Anupam Barve is a film maker from Pune, India currently based in London. After a brief detour to science college, he opted to complete a graduation in Performing Arts(Dramatics). Before moving to London to pursue a career in Film Direction, he also spent a few years doing drama, making documentaries and running an environmental organisation. He is currently teaching on the University of Westminster’s MA in Directing: Film and TV course in London. His most recent Short Film- ‘Fresh Suicide’ has been very successful at various festivals and competitions all over, including a nomination for the ‘Golden Palm Tree Award’ at the 42nd International Film Festival of India and a special screening at the 13th London Asian Film Festival 2011, amongst others. Anupam is currently in development of future film projects.



Film Synopsis

44, Lymington Road

“….a place doesn’t merely exist… it has to be invented in one’s imagination…”

Ghosh, A. The Shadow Lines (p.21).


Migration implies one’s encounter with the alien, the unknown, the unseen.

Yet when one migrates from a past colony to a current metropolis, a land that promises

opportunities, one is already filled with the anticipation and intense desire of what one

is going to encounter. A lot of the so-called unseen and unknown has already been

constructed essentially within one’s imagination. The actual physical encounter with

the unseen merely completes the act of seeing/knowing something or some place,

thus, becoming an encounter with one’s inner self. Migration, ironically thus, instead

of uprooting the postcolonial subject from the homeland, fulfills its desire of actually

encountering one’s invented and intensely desired inner landscapes. It is this inventive

imagination of us humans which makes even the alien an integral, indivisible past of

one’s self.

44, Lymington Road, a short film, tells the story of how one invents any place in

his imagination without ever visiting it. The protagonist, a young filmmaker from Pune

(India) is an avid fan of Amitav Ghosh’s writing and has passionately read The Shadow

Lines over and over again. 44, Lymington Road in West Hampstead, London is not just a

place that merely exists, it’s a mystery, a myth and an invented reality which also exists

in the imagination of the anonymous protagonist in the novel, who has already ‘seen’

this place through his uncle, Tridib’s, eyes, who has stayed in this place as a child and

has absorbed the minutest of its details. Through Tridib’s passionate recounting of 44,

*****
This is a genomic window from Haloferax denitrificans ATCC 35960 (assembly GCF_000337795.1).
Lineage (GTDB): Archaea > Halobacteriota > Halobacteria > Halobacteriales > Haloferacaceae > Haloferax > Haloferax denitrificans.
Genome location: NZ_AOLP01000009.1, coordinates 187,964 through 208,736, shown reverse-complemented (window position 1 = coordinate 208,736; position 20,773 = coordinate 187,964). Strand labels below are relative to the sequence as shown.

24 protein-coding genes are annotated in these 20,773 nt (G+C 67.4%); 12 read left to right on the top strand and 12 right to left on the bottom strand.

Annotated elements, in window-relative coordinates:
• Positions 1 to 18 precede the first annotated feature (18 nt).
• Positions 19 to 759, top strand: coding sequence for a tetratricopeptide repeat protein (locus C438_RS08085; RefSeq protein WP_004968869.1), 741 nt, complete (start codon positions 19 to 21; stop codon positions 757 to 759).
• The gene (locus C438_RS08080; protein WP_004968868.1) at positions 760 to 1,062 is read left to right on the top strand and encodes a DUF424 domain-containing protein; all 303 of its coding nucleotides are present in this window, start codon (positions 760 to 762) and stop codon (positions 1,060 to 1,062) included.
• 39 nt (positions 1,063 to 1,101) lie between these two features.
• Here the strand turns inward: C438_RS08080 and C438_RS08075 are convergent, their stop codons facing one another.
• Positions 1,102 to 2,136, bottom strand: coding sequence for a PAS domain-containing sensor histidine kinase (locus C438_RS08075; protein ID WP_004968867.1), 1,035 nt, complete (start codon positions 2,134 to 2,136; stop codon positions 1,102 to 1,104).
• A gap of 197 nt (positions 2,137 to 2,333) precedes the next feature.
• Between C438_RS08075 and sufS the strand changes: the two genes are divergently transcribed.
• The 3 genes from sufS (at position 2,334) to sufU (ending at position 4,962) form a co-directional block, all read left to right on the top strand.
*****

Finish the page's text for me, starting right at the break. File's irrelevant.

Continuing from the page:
Lymington Road and the other places around it- Mill Lane, Sumatra Road, West End

Lane etc., the protagonist in the novel as well as the readers, have invented each and

every corner of these places in their imagination

Our protagonist has now gotten an opportunity to come to London and pursue further

education in film making. He is haunted by the idea of searching for the actual place

in present day London. In his imagination he has already visited the place twice before

through the book, firstly through Tridib and secondly when the protagonist of the novel

visits it as a young man coming to London for education himself. One day he sets out to

actually look for the place, carrying a small digital film camera with him. As he steps out

of West Hampstead station, he notices a stranger, an English woman in her mid thirties

sitting in a roadside café by herself. The woman strongly reminds our protagonist of

May, Tridib’s love and one of the enigmatic female leads from The Shadow Lines. He

goes and tries to start a conversation with her. As their dialogue unfolds, she is intrigued

by the myth of 44, Lymington Road and they decide to step out of the café. As she starts

guiding him through all the places in the neighborhood that he refers from the novel, she

is astonished by how much the young man already knows without ever having been there.

The film juxtaposes their walk through the West Hampstead neighborhood of

today with the images of the same locality in two different visual textures from two

different time periods from the book, as imagined by our protagonist. The present,

the memory, the imagination and the intense anticipation of the actual encounter

all seamlessly gets interwoven in to each other in the narrative of the film. As the

narrative progresses we experience our protagonist’s excitement about shooting his

actual encounter with the place of his imagination but when they actually hit the place

the protagonist goes quiet. He decides to switch off his camera before entering 44,

Lymington Road. He wants to preserve the mystery of the place, which he believes each

reader of The Shadow Lines has to invent for himself. To each his own 44, Lymington